C++ Tutorial 1
To start with, this tutorial was written with the goal of providing a foundation on which more advanced topics, such as Data Structures And Algorithms, will be discussed. As a result, some topics might not be covered in their entirety with the expectation that they will be discussed in greater depth at a later date. Secondly, this tutorial assumes that you have no background in programming. If you have experience with another programming language feel free to skip around the tutorials since new code will not build upon existing code. New concepts will however build upon existing ideas so skipping is not recommended for beginners. Additionally, this tutorial does not explain how to install or set up your programming environment/IDE/which ever method of learning the language you have in mind. There are simply too many different variables related to setting up such an environment and there are already good tutorials on the internet related to this topic. If you are looking for recommendations or just a starting place than consider the following: if you are an a windows device then either Visual Studio is a good choice; OS X users generally recommend XCode; Linux users generally do not use an IDE but rather use a compiler, such as GCC, along with a text editor and of course a terminal emulator. Code::Blocks is also a viable alternative on each one of the platforms.
C/C++ Similarities And Differences
C is another programming language which predates C++. C++ is based on C and is nearly a perfect super set of C. C is still used and new features are added to the language – but the old version of C which C++ is based on continues to move apart from newer versions of C. Because of this, there are several corner cases which make some C and C++ code incompatible, but for the most part whatever code you might want to write in C will work in C++ with few alterations at the most. But critically, they are two different languages and mastery of one language does not mean imply a mastery of the other. Since C is probably the most influential programming language and since C++ was originally conceived as a series of extensions to the language the similarities between these two are especially strong. In the nature of simplicity, this tutorial will only discuss C++.
The process which you must remember through this tutorial is the compilation model which translates human readable code into executable assembly language. When a programmer wishes to write a program, they write human readable code called source code. The compiler is a program which takes this code and translates it into assembly language, which is reducible to 0's and 1's, that allows us to execute the code. In totality, there are three steps which must take place after writing the code in order for the a user to run the program.
- Compilation (Compile Time)
- Linking (Linker Time)
- Execution (Run Time)
Long standing tradition dictates that the first program we write is a program that prints out, to whatever standard output happens to be available to your environment, the phrase: "Hello, World!" without quotes. Although it probably does not sound particularly exciting, this program will ensure that you have your environment set up properly. Copy and paste the following code into your environment, run it and then press the "ENTER" key. Afterwards we will go through the code line by line.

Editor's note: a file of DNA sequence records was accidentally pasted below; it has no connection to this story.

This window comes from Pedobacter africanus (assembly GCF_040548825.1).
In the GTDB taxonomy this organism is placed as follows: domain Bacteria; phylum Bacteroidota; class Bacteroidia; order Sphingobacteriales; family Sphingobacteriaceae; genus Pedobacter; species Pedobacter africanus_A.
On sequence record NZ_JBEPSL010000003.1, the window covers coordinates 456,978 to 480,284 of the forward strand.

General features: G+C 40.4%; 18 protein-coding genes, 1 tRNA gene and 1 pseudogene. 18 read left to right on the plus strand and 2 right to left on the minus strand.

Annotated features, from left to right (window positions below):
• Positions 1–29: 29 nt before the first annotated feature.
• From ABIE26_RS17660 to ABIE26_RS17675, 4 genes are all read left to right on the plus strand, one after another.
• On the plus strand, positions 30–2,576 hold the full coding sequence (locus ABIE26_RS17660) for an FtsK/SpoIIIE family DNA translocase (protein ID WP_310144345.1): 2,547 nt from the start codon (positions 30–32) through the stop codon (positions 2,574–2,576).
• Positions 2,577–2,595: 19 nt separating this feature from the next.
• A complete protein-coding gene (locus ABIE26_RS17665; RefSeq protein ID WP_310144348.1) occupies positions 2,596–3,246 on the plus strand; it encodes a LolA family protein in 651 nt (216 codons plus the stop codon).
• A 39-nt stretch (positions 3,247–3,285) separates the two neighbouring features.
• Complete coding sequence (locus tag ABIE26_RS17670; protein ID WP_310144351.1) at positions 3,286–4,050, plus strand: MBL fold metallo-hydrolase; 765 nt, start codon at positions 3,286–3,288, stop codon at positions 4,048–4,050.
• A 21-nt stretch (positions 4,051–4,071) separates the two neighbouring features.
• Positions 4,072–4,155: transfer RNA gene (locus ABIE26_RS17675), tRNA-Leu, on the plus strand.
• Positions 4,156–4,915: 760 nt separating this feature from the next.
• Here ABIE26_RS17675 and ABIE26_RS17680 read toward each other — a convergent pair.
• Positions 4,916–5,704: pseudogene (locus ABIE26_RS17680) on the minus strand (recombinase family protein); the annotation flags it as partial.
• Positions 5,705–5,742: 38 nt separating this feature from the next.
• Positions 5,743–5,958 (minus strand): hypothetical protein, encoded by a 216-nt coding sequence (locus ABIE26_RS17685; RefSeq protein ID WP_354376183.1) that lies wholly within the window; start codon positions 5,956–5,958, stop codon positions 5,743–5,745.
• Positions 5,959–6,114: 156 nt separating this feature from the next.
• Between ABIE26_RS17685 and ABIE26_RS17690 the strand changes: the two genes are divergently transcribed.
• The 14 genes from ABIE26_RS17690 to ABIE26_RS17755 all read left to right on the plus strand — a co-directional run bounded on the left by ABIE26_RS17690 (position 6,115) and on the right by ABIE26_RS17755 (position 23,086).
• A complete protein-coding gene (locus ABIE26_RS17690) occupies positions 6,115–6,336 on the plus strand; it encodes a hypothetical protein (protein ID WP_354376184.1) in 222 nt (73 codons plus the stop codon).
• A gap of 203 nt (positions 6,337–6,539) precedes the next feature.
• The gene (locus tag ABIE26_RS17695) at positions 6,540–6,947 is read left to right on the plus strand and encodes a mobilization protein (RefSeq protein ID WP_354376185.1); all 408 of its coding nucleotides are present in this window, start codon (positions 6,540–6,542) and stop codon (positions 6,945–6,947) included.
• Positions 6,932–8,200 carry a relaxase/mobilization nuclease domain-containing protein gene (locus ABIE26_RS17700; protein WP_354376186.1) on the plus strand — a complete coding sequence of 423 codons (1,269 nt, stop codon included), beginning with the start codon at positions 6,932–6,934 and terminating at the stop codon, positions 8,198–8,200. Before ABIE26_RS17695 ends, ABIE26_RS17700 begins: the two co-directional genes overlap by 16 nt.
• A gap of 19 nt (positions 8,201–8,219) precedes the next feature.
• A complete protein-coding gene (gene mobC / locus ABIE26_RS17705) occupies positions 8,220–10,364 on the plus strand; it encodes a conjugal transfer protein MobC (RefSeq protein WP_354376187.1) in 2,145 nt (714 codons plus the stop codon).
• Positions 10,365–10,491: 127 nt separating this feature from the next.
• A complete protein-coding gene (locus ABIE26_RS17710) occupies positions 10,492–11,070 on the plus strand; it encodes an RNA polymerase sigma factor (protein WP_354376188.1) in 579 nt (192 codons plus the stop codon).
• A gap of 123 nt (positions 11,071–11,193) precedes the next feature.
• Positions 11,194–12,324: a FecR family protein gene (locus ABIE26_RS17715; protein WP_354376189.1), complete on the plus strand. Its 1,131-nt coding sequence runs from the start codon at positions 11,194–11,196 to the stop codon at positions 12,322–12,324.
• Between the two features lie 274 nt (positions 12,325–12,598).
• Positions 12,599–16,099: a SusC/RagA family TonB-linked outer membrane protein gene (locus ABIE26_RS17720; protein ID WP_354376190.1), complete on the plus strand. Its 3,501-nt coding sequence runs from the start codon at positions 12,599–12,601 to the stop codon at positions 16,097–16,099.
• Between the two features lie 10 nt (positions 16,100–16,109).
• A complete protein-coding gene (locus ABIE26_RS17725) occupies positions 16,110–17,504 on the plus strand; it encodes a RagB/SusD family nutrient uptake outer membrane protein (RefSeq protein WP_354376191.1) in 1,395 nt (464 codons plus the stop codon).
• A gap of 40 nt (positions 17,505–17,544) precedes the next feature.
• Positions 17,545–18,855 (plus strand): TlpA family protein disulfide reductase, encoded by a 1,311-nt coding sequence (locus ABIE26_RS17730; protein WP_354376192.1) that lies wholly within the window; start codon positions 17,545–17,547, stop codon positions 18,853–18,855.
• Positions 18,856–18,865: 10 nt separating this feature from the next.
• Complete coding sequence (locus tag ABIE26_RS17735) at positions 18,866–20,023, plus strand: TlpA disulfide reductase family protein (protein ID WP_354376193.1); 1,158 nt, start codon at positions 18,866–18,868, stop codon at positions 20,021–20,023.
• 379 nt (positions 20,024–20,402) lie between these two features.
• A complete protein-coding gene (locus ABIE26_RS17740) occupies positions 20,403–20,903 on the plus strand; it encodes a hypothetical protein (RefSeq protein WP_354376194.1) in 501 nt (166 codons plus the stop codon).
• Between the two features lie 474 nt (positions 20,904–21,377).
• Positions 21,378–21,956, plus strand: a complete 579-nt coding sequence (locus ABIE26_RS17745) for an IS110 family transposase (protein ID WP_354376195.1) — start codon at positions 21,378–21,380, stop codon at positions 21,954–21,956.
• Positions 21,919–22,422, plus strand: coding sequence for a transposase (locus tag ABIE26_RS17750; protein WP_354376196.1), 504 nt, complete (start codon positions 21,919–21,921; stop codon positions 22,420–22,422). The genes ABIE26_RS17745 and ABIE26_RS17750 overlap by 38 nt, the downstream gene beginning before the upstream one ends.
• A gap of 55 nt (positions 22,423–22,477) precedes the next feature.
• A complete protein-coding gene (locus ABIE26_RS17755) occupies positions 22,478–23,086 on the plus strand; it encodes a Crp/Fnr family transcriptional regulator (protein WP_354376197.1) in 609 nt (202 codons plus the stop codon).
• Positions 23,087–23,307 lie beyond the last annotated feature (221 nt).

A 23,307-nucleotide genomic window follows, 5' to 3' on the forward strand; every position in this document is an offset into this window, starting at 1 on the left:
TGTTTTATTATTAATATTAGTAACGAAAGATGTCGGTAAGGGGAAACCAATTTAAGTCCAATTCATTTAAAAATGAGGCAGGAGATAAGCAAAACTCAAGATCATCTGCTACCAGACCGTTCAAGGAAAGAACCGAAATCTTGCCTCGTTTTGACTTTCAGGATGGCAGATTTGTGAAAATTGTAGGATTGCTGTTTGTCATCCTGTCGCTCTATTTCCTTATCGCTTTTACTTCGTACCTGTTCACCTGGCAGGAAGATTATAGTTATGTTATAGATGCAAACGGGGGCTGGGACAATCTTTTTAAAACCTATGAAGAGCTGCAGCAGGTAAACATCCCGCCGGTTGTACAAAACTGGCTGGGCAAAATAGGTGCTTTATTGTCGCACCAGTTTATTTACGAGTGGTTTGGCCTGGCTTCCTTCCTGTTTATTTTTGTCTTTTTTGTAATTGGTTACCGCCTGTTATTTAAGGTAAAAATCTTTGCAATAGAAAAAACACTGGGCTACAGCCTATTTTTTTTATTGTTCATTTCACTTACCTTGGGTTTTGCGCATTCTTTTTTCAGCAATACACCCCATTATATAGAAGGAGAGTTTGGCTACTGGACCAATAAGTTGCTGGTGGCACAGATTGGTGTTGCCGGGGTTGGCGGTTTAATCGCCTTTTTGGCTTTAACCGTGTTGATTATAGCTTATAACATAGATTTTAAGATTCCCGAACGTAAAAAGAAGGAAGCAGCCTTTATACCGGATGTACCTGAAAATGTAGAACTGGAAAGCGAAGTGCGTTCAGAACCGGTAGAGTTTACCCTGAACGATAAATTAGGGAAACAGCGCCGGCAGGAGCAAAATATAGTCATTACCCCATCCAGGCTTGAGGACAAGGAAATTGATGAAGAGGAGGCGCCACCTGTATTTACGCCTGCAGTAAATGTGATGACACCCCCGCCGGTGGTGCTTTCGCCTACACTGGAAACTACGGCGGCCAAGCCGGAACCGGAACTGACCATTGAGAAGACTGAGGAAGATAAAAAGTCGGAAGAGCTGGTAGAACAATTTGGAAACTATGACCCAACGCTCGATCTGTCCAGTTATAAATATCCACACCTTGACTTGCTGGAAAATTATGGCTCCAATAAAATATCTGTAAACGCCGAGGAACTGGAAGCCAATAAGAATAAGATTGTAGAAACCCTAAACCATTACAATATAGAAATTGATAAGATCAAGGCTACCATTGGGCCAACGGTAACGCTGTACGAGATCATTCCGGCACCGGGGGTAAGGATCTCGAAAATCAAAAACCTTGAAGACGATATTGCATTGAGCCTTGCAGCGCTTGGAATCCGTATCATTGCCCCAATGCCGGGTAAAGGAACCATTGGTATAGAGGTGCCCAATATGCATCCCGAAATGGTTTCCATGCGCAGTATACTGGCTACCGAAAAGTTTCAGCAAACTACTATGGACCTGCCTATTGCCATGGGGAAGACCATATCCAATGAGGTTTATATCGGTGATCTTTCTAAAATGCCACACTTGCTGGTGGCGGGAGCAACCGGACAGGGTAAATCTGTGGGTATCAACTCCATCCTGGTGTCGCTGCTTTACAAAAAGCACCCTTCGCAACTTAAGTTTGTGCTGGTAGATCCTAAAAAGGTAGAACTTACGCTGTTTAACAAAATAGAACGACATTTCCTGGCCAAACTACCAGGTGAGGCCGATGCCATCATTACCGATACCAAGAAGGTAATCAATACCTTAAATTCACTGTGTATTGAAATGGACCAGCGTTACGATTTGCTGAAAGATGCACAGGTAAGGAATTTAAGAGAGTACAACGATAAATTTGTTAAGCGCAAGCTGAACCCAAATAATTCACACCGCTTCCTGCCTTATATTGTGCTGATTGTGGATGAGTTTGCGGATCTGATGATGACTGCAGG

using namespace std;
The first two lines of code:
using namespace std;
Are required to run the code in order for the compiler to know which functions resources we will be using in the program. It is not essential for you to understand what those two lines of code mean at this time, we will revisit them in the near future.
Likewise, the next two lines of code:
Are mainly there for book keeping and don't really matter that much with regards to our program. Similarly, we will be discussing them in greater detail shortly.
The meat of the program begins in the next line
This line tells the computer to print phrase, formally called a "string", "Hello, World!". This is not a useful thing at the moment, however after our programs become more complex the ability to print simple passages of text to standard output will become almost essential.
After that line of code we see the following:
This line of code is actually optional and is really only useful on Windows platforms where the standard output is typically a command prompt, cmd.exe, which appears and disappears too quickly to read. This line of code tells the computer to wait for the user to press "ENTER".
The next two lines of code:
Will not mean very much at this time, and it is technically optional for most compilers, but it will not always be optional so it's a good idea to get into the habit of using it.
That's the end of the first C++ tutorial. In this tutorial, we were able to ensure our compiler was set up correctly by printing the string "Hello, World!" to standard output. It might not sound like a significant set forward, but first steps never seem like that and quite soon we will be exploring much more advanced programs.